Finding balance in life is just so darn (for lack of a worse word 😉 difficult. There I am, with that picture in my head telling me what my life should be, could be, would be if… if what? If it wasn’t what it is? But it is what it is. All French existentialism aside, I’m realizing more and more how that’s just no way to live. Who cares what life is “supposed to be”? According to whom? Bottom line is, I often do care. Too much. It’s annoying, I can’t shake it sometimes. Waiting for when life will be what it’s “supposed to be”. Meanwhile, life is now, moving along, regardless of shouldas couldas wouldas.
So… how do fresh fava beans come into that picture, you ask?
Well, fava beans have helped me this week.
Thanks to this blog and my renewed passion for cooking since Pablo was born, I have been really excited to eat seasonally. I blogged about the joy brought by heirloom tomatoes a couple of months ago. More recently, I have been going to farmer’s markets or grocery stores like one goes on a treasure hunt. “What am I going to find that’s fresh, local, seasonal, and hopefully organic?” Eating/cooking seasonally and being open-minded and eager to discover whatever the seasons bring you, has been one way to live in the present, and be grateful for what it has to offer.
Once again, life lessons in the kitchen… If I can teach myself and my son to go into a store – and into life – with as few expectations as possible, but with an eager open mind and a desire to learn, take in, discover, explore… if I can teach him how rewarding that can be, and that may just be the secret of happiness in life, then I will be content.
So this last week, it was fava beans the present season brought us, and boy were we grateful.
In France, fava beans are in season in the fall, but I read in the US, they can be in season in the spring and summer. Have you seen them around in your area? From seeing them appear for the first time at Whole Foods the past couple of weeks, I assume they grow in the fall here. We ate some in Normandy in September and Pablo loved them raw as well as cooked. Yes, they are a bit labor intensive, as you have to shell them, and peel their outer skin (shelling and peeling is a cool activity kids can help with!), but I hope you will believe me when I tell you they are so worth it! They just don’t compare to their dried counterparts.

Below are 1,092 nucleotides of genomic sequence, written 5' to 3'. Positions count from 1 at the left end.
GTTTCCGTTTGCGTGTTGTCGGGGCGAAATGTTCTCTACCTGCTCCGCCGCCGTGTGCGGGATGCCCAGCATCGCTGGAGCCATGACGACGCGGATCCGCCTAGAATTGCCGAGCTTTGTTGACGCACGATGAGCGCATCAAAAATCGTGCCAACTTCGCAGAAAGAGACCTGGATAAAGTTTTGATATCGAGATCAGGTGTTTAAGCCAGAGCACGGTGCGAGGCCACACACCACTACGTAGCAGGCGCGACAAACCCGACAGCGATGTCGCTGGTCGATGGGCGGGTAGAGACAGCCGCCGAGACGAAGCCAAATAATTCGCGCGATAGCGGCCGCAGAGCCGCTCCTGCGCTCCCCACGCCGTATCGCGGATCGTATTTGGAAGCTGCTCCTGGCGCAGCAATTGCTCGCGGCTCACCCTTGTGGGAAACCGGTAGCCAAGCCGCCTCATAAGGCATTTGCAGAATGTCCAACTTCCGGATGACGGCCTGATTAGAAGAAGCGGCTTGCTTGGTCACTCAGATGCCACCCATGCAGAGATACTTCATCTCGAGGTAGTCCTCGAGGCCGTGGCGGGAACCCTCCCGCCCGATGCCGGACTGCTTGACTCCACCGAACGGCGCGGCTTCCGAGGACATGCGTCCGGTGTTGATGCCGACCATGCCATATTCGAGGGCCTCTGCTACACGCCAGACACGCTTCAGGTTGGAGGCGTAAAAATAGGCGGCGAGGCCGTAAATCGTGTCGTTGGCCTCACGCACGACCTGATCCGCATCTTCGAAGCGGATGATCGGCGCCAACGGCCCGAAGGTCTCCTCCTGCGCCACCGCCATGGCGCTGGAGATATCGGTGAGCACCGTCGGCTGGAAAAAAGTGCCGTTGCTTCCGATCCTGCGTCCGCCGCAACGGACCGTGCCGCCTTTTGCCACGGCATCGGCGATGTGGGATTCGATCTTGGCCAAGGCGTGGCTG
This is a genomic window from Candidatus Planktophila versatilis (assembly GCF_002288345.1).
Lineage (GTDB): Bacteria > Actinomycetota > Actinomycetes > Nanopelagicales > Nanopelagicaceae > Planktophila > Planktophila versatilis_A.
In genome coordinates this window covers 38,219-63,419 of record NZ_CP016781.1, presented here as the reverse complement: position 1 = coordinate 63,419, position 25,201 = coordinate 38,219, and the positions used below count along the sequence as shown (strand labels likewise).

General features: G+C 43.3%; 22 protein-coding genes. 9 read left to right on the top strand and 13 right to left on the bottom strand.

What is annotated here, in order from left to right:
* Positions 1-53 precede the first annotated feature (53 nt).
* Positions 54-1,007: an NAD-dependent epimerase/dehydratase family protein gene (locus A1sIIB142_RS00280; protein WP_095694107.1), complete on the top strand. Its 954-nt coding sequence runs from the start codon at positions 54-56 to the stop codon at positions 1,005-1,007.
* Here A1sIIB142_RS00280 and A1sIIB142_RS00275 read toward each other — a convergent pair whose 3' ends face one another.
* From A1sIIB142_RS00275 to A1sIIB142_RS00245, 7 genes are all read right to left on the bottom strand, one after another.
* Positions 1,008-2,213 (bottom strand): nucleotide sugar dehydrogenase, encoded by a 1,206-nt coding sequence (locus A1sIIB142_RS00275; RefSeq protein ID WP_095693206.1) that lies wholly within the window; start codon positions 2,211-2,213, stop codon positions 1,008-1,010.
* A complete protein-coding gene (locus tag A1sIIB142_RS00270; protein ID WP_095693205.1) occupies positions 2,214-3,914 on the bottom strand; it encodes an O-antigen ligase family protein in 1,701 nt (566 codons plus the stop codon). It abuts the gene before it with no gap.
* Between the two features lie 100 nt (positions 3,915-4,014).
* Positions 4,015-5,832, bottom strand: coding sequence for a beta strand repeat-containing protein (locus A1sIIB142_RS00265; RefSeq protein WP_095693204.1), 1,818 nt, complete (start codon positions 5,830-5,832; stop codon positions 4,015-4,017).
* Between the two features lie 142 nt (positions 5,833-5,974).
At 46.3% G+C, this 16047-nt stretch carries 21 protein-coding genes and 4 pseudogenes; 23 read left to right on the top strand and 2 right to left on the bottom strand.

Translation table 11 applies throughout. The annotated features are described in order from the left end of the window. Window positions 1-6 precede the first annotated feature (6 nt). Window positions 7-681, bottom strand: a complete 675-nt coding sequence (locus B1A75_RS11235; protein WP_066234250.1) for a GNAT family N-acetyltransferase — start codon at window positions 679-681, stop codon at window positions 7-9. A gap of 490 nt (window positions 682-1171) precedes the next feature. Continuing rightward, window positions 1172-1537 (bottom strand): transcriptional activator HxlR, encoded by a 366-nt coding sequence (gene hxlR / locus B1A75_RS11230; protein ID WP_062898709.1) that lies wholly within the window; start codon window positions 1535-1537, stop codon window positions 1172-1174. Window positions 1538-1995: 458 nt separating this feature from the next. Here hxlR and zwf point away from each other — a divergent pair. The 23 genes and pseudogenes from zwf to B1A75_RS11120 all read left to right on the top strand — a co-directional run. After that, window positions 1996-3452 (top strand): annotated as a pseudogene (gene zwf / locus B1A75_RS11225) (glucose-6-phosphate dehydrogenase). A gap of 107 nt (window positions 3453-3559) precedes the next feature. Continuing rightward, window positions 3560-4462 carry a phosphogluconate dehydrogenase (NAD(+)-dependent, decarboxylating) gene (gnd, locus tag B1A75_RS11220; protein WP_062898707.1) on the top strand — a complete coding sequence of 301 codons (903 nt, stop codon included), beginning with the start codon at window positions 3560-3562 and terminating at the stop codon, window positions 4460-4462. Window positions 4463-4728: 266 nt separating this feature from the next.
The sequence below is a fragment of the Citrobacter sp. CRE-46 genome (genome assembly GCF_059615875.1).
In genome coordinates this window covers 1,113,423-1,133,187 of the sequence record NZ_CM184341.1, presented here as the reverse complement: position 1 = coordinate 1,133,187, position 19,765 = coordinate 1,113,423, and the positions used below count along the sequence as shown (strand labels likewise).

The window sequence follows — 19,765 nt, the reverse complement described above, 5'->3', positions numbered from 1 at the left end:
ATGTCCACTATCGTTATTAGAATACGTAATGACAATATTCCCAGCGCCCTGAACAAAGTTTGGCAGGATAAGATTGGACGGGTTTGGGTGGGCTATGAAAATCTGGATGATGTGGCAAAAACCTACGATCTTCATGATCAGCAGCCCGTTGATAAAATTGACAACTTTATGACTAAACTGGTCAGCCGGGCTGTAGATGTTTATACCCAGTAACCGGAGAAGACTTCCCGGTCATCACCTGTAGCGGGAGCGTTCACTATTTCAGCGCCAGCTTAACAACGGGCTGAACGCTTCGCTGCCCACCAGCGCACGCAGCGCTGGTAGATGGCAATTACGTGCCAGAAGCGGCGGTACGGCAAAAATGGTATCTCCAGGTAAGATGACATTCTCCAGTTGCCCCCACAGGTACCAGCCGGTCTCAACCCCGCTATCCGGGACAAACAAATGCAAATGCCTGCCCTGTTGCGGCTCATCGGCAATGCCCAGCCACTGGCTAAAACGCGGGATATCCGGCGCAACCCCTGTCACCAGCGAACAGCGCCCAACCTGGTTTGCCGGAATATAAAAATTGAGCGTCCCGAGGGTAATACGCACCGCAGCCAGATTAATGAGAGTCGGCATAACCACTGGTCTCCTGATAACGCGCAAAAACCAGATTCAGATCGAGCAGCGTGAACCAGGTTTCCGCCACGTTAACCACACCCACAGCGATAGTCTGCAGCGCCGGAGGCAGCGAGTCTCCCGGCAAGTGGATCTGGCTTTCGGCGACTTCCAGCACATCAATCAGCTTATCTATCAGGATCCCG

So when my friend Christelle in Normandy mentioned this super simple, yet delicious recipe using the fava beans she often gets in her CSA delivery this time of year, I was sold.
Guinea fowl, named pintade in French, is a very common type of poultry most French families consume regularly.
|In case you’re wondering what a guinea fowl looks like…|
It is as easy to cook as a chicken, but does have much more flavor. It is fairly small usually, and rarely feeds more than 4-5 people. If you haven’t had it before, and you have an opportunity to find it, you should give it a try. (In LA, I found it at the poultry stall at the Farmer’s Market). This recipe could be done exactly the same way with a regular chicken (or any type of poultry), but the fava beans are better complemented by a meat that has a stronger flavor.